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Pakistan reinforces troops along Kashmir border

Indian and Pakistani diplomats urged to negotiate

WASHINGTON (CNN) -- The United States estimates Pakistan has withdrawn half of the troops it had along its border with Afghanistan and sent them to the Kashmir border.

The movement took place just as the foreign ministers of India and Pakistan, whose nations are in an escalating dispute over the control of Kashmir, smiled and shook hands at an economic summit meeting Wednesday.

The tense situation prompted U.S. President George W. Bush, who is on vacation at his Texas ranch, to speak with British Prime Minister Tony Blair Wednesday afternoon about the situation as part of "ongoing discussions about ways our two nations can work together to reduce tensions in the area", a White House official said.

The fighters, estimated at between 6,000 to 8,000 troops, had been deployed on the Afghan border as part of Pakistan's efforts to keep Taliban and al Qaeda members -- especially Osama Bin Laden -- from escaping into Pakistan.

U.S. military officials say they are concerned the withdrawal of half of them could make the border more passable than it already is.

The first Pakistani troops to leave the Afghan area were infantry and artillery. They would not have been necessarily equipped to catch fleeing terrorists, but would have helped to keep the border more secure.

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International pressure continues to build in an effort to persuade the two nuclear powers of India and Pakistan to meet at some level during the summit in Kathmandu, Nepal, and stop the movement of troops along their shared border.

Indian Foreign Minister Jaswant Singh and Pakistani Foreign Minister Abdul Sattar are in Kathmandu ahead of the start of the South Asian Association for Regional Cooperation (SAARC) summit on Friday. Indian Prime Minister Atal Behari Vajpayee and Pakistani President Pervez Musharraf are both to attend the summit.

Pakistani officials said Wednesday they would be willing to meet to discuss rising tensions between the two nations.

That offer came as Muslim militants in the Kashmiri capital of Srinagar threw grenades at a police convoy outside the main gate of the Kashmir state assembly. At least 19 people were injured, police said.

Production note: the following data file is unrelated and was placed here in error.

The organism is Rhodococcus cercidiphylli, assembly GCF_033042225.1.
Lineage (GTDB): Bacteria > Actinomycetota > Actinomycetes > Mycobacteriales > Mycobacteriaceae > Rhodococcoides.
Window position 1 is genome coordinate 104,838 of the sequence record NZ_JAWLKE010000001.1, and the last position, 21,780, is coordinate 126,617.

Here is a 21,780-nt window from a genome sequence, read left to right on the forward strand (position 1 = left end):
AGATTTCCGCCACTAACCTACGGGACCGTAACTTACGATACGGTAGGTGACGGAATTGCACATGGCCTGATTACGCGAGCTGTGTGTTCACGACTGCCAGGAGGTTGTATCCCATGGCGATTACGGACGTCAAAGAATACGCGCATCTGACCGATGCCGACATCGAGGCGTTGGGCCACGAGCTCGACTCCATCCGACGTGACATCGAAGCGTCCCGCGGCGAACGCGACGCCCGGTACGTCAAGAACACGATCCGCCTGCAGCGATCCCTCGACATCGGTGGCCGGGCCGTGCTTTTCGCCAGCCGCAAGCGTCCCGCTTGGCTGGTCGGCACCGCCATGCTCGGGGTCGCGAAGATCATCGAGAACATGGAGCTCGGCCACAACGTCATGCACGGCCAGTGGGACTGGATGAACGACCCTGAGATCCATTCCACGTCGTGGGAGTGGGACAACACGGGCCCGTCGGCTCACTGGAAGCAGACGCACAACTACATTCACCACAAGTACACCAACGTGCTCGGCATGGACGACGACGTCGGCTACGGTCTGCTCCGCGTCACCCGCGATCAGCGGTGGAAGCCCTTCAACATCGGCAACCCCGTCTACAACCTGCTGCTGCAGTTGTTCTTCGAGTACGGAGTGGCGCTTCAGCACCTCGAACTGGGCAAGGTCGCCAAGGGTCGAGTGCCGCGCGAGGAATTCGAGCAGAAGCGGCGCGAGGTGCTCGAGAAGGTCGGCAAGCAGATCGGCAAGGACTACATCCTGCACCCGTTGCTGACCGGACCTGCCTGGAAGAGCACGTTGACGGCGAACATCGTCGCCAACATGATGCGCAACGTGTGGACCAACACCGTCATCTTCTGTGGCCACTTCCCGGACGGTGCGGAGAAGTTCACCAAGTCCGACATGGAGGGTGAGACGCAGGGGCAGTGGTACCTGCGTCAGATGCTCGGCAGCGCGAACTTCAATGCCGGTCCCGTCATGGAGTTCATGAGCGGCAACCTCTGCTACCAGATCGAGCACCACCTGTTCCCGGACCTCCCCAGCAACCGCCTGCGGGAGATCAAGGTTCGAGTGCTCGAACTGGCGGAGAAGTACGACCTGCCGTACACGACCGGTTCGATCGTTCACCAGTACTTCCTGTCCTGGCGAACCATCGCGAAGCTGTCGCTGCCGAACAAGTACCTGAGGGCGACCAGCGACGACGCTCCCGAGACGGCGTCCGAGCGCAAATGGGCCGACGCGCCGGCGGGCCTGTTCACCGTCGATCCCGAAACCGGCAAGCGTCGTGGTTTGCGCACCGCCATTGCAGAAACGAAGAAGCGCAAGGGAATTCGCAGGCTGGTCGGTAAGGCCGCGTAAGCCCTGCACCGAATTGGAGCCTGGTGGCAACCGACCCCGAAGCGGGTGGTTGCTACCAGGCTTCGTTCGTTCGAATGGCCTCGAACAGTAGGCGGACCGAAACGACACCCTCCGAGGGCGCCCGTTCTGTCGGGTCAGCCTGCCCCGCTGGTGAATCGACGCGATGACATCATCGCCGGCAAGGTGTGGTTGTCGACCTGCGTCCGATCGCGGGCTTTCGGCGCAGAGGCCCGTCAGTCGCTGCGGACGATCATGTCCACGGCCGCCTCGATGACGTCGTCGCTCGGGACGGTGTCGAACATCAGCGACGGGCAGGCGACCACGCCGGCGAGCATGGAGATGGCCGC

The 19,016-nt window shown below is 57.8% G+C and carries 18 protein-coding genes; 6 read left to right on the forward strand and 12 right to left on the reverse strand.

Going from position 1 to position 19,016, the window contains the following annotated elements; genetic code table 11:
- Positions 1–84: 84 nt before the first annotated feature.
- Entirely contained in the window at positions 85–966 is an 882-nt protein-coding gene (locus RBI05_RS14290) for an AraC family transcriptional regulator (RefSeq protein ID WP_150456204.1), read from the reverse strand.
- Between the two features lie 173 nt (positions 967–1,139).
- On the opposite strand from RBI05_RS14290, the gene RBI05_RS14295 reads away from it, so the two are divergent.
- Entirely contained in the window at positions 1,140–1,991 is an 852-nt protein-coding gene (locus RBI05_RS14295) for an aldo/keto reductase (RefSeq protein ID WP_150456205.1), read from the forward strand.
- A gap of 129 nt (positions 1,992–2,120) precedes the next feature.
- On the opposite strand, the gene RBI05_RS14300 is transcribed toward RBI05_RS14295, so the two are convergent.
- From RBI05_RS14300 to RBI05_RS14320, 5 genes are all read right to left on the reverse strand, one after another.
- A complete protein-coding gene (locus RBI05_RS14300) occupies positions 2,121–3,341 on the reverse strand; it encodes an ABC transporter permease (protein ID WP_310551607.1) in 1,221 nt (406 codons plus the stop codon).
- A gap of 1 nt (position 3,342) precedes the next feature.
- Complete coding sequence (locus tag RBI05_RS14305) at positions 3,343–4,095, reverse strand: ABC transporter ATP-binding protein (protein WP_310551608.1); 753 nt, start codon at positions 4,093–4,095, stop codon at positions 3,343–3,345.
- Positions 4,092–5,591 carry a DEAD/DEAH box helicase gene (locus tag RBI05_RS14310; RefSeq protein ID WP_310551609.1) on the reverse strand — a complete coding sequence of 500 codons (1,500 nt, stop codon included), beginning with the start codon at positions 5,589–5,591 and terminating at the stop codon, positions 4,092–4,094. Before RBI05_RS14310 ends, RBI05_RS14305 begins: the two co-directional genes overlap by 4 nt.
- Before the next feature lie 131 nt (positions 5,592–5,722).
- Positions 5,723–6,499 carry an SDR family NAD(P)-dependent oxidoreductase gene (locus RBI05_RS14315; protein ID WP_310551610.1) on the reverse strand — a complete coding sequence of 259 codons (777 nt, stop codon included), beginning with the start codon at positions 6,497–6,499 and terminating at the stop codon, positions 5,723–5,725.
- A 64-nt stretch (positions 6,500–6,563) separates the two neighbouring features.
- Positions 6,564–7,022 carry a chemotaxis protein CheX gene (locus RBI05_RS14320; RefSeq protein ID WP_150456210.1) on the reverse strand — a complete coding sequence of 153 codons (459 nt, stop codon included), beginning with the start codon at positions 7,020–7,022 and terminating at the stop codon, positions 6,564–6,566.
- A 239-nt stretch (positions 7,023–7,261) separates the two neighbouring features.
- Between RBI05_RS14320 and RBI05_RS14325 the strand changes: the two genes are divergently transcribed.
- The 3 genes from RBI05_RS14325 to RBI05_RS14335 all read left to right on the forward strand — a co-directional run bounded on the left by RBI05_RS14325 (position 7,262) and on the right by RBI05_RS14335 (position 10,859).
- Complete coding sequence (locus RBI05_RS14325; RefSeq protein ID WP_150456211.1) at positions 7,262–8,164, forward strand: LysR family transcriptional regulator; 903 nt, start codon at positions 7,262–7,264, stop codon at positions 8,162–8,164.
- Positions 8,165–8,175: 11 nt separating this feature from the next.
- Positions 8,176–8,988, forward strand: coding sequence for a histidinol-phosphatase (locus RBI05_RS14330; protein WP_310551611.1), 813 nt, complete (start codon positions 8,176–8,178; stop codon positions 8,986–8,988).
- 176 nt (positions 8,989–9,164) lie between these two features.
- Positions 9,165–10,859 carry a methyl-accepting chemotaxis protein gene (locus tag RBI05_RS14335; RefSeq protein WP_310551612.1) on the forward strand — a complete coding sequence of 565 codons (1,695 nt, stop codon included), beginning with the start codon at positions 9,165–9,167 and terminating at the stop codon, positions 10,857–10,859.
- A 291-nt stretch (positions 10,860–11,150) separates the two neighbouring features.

Police said a grenade went off, injuring 13 people, including nine policemen. As rescue squads rushed to the scene, they said, another grenade was thrown, injuring six other people. No deaths were reported.

Earlier, Indian security officials said at least 15 people had been killed in the disputed region of Kashmir in the past 24 hours. They have blamed the attacks on Kashmiri militants.

Police said six Hindus, including two children, were shot dead while Indian soldiers reportedly killed six rebels in two gun battles.

Three other civilians were killed elsewhere in Kashmir in separate shootouts.

India and Pakistan have been pouring in extra troops and weaponry on both sides of the Line of Control in Kashmir.

Relations between the two South Asian nuclear rivals have plummeted to their lowest level in decades following the December 13 suicide attack on the Indian parliament, which New Delhi has blamed on Kashmiri militant groups it says are supported by Pakistan.

India is demanding Pakistan shut down the two groups it says were involved and has handed the Pakistani authorities a list of suspects it believes were behind that attack and other crimes. India wants the suspects arrested.

The authorities in Islamabad, Pakistan, say they will not act against anyone on the list without evidence, which they say India has not yet provided.

Also Wednesday, Pakistan responded to published reports that Islamabad had changed its policy and has now cut off backing for Islamic militant groups fighting in Kashmir.

Using careful language, Foreign Ministry spokesman Aziz Ahmed Khan said Pakistan's policy is and has always been to offer only moral and political support to the indigenous movement inside Kashmir. Khan said he had no knowledge of a change in policy.


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